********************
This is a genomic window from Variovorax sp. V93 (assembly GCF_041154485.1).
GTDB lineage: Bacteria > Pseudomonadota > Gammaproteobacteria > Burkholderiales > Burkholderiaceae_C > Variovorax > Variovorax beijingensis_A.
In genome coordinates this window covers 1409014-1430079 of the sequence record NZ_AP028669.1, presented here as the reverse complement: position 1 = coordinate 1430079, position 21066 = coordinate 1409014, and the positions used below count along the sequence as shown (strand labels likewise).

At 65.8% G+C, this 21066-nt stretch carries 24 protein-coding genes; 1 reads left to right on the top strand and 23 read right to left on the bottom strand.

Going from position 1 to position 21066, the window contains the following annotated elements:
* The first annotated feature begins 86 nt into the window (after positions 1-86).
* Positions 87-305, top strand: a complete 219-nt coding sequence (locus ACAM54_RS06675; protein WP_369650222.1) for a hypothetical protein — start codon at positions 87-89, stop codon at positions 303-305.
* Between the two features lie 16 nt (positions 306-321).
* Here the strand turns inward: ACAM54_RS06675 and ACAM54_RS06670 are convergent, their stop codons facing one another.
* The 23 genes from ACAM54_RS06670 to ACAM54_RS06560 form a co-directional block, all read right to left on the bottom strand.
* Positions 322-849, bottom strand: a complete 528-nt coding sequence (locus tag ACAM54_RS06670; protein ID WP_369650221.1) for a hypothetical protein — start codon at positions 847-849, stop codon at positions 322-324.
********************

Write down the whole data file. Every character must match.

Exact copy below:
This is a genomic window from Variovorax sp. V93 (assembly GCF_041154485.1).
GTDB lineage: Bacteria > Pseudomonadota > Gammaproteobacteria > Burkholderiales > Burkholderiaceae_C > Variovorax > Variovorax beijingensis_A.
In genome coordinates this window covers 1409014-1430079 of the sequence record NZ_AP028669.1, presented here as the reverse complement: position 1 = coordinate 1430079, position 21066 = coordinate 1409014, and the positions used below count along the sequence as shown (strand labels likewise).

At 65.8% G+C, this 21066-nt stretch carries 24 protein-coding genes; 1 reads left to right on the top strand and 23 read right to left on the bottom strand.

Going from position 1 to position 21066, the window contains the following annotated elements:
* The first annotated feature begins 86 nt into the window (after positions 1-86).
* Positions 87-305, top strand: a complete 219-nt coding sequence (locus ACAM54_RS06675; protein WP_369650222.1) for a hypothetical protein — start codon at positions 87-89, stop codon at positions 303-305.
* Between the two features lie 16 nt (positions 306-321).
* Here the strand turns inward: ACAM54_RS06675 and ACAM54_RS06670 are convergent, their stop codons facing one another.
* The 23 genes from ACAM54_RS06670 to ACAM54_RS06560 form a co-directional block, all read right to left on the bottom strand.
* Positions 322-849, bottom strand: a complete 528-nt coding sequence (locus tag ACAM54_RS06670; protein ID WP_369650221.1) for a hypothetical protein — start codon at positions 847-849, stop codon at positions 322-324.